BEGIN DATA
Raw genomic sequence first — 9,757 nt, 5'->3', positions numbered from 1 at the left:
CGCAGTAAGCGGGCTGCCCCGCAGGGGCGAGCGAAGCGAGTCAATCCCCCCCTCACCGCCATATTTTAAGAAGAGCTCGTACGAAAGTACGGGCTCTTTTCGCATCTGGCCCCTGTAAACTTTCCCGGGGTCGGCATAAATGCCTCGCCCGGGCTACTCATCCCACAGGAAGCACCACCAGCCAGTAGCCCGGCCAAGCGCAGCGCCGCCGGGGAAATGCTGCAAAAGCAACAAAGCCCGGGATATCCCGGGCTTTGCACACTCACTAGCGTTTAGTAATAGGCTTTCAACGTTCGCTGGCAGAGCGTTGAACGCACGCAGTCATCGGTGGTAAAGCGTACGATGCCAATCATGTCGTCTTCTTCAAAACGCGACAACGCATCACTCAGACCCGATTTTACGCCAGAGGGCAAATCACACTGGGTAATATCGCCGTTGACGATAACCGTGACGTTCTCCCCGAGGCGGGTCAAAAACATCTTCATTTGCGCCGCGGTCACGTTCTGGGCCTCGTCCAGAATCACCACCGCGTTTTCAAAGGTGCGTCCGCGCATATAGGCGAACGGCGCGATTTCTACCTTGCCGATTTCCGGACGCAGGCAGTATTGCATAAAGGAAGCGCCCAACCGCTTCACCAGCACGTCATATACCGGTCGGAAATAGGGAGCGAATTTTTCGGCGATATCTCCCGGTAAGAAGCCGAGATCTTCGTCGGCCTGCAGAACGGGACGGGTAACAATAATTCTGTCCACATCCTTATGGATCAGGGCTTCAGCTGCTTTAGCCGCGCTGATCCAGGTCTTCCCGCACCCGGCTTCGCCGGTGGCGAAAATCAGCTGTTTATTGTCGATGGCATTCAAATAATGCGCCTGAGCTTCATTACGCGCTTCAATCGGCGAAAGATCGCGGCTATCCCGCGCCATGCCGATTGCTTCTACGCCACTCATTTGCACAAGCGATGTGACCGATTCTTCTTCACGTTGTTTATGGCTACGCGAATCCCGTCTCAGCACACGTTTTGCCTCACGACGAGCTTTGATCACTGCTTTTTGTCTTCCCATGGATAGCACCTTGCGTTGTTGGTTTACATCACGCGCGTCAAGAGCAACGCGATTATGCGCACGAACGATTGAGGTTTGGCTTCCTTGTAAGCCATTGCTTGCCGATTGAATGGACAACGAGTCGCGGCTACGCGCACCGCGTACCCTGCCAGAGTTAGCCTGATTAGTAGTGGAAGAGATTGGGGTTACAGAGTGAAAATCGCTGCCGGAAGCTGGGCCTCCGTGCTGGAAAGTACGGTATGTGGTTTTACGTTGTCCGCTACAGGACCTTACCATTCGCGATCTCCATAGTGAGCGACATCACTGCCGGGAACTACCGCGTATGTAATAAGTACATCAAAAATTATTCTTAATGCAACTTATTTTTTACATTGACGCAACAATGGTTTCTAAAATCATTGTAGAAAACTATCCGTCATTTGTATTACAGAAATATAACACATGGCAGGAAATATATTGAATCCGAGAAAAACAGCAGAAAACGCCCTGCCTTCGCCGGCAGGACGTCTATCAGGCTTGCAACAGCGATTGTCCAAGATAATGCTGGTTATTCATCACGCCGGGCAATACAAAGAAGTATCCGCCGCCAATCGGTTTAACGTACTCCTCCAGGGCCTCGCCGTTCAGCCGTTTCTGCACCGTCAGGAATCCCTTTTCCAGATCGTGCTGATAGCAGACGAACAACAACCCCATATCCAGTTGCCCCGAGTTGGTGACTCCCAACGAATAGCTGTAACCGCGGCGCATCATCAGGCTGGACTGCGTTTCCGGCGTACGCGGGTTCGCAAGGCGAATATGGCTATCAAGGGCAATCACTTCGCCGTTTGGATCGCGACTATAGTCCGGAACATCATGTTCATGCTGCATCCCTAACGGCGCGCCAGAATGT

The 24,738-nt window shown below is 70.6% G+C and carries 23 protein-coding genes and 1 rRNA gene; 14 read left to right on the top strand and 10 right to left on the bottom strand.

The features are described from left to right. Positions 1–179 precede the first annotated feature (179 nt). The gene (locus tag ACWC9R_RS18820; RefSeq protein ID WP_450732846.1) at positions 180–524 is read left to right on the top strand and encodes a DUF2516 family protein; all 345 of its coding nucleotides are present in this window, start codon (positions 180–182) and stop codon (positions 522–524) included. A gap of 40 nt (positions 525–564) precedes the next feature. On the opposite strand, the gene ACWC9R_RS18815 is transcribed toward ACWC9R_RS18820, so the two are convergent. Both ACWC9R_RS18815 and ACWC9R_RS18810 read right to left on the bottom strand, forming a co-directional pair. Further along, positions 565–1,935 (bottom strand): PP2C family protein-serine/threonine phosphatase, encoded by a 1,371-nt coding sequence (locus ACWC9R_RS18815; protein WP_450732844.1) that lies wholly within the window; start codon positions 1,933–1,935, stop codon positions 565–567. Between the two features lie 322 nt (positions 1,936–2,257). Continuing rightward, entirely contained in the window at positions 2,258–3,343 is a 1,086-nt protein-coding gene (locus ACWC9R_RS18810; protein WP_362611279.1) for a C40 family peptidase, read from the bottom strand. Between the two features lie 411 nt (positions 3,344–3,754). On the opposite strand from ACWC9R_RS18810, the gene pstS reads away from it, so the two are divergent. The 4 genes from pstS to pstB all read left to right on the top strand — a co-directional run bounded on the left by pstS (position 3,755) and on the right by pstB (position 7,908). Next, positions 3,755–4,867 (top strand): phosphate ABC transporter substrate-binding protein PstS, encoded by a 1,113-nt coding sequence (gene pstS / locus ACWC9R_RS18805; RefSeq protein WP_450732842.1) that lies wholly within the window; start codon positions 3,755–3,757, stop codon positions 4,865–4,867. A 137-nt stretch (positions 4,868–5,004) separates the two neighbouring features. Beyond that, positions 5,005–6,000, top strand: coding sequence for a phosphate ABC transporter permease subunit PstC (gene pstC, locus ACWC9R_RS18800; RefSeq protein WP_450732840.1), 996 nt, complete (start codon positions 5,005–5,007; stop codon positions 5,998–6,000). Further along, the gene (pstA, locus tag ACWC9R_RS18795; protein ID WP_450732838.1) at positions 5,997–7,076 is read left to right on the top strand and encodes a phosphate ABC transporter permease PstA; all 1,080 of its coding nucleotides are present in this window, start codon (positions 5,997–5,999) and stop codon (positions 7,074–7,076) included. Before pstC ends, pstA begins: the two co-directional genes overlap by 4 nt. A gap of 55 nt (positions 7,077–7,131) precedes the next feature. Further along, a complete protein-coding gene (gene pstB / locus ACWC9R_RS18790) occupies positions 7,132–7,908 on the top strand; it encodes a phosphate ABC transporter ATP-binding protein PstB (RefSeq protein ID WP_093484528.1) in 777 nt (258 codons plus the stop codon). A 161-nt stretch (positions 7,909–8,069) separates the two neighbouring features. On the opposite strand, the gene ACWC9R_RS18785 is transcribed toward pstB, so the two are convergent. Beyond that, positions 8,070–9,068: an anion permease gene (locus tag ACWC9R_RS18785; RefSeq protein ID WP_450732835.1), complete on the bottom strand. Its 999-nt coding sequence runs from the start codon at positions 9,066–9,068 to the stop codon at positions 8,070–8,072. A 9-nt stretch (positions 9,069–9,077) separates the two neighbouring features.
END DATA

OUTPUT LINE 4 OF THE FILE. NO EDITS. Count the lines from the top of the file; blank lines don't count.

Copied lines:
The features are described from left to right. Positions 1–179 precede the first annotated feature (179 nt). The gene (locus tag ACWC9R_RS18820; RefSeq protein ID WP_450732846.1) at positions 180–524 is read left to right on the top strand and encodes a DUF2516 family protein; all 345 of its coding nucleotides are present in this window, start codon (positions 180–182) and stop codon (positions 522–524) included. A gap of 40 nt (positions 525–564) precedes the next feature. On the opposite strand, the gene ACWC9R_RS18815 is transcribed toward ACWC9R_RS18820, so the two are convergent. Both ACWC9R_RS18815 and ACWC9R_RS18810 read right to left on the bottom strand, forming a co-directional pair. Further along, positions 565–1,935 (bottom strand): PP2C family protein-serine/threonine phosphatase, encoded by a 1,371-nt coding sequence (locus ACWC9R_RS18815; protein WP_450732844.1) that lies wholly within the window; start codon positions 1,933–1,935, stop codon positions 565–567. Between the two features lie 322 nt (positions 1,936–2,257). Continuing rightward, entirely contained in the window at positions 2,258–3,343 is a 1,086-nt protein-coding gene (locus ACWC9R_RS18810; protein WP_362611279.1) for a C40 family peptidase, read from the bottom strand. Between the two features lie 411 nt (positions 3,344–3,754). On the opposite strand from ACWC9R_RS18810, the gene pstS reads away from it, so the two are divergent. The 4 genes from pstS to pstB all read left to right on the top strand — a co-directional run bounded on the left by pstS (position 3,755) and on the right by pstB (position 7,908). Next, positions 3,755–4,867 (top strand): phosphate ABC transporter substrate-binding protein PstS, encoded by a 1,113-nt coding sequence (gene pstS / locus ACWC9R_RS18805; RefSeq protein WP_450732842.1) that lies wholly within the window; start codon positions 3,755–3,757, stop codon positions 4,865–4,867. A 137-nt stretch (positions 4,868–5,004) separates the two neighbouring features. Beyond that, positions 5,005–6,000, top strand: coding sequence for a phosphate ABC transporter permease subunit PstC (gene pstC, locus ACWC9R_RS18800; RefSeq protein WP_450732840.1), 996 nt, complete (start codon positions 5,005–5,007; stop codon positions 5,998–6,000). Further along, the gene (pstA, locus tag ACWC9R_RS18795; protein ID WP_450732838.1) at positions 5,997–7,076 is read left to right on the top strand and encodes a phosphate ABC transporter permease PstA; all 1,080 of its coding nucleotides are present in this window, start codon (positions 5,997–5,999) and stop codon (positions 7,074–7,076) included. Before pstC ends, pstA begins: the two co-directional genes overlap by 4 nt. A gap of 55 nt (positions 7,077–7,131) precedes the next feature. Further along, a complete protein-coding gene (gene pstB / locus ACWC9R_RS18790) occupies positions 7,132–7,908 on the top strand; it encodes a phosphate ABC transporter ATP-binding protein PstB (RefSeq protein ID WP_093484528.1) in 777 nt (258 codons plus the stop codon). A 161-nt stretch (positions 7,909–8,069) separates the two neighbouring features. On the opposite strand, the gene ACWC9R_RS18785 is transcribed toward pstB, so the two are convergent. Beyond that, positions 8,070–9,068: an anion permease gene (locus tag ACWC9R_RS18785; RefSeq protein ID WP_450732835.1), complete on the bottom strand. Its 999-nt coding sequence runs from the start codon at positions 9,066–9,068 to the stop codon at positions 8,070–8,072. A 9-nt stretch (positions 9,069–9,077) separates the two neighbouring features.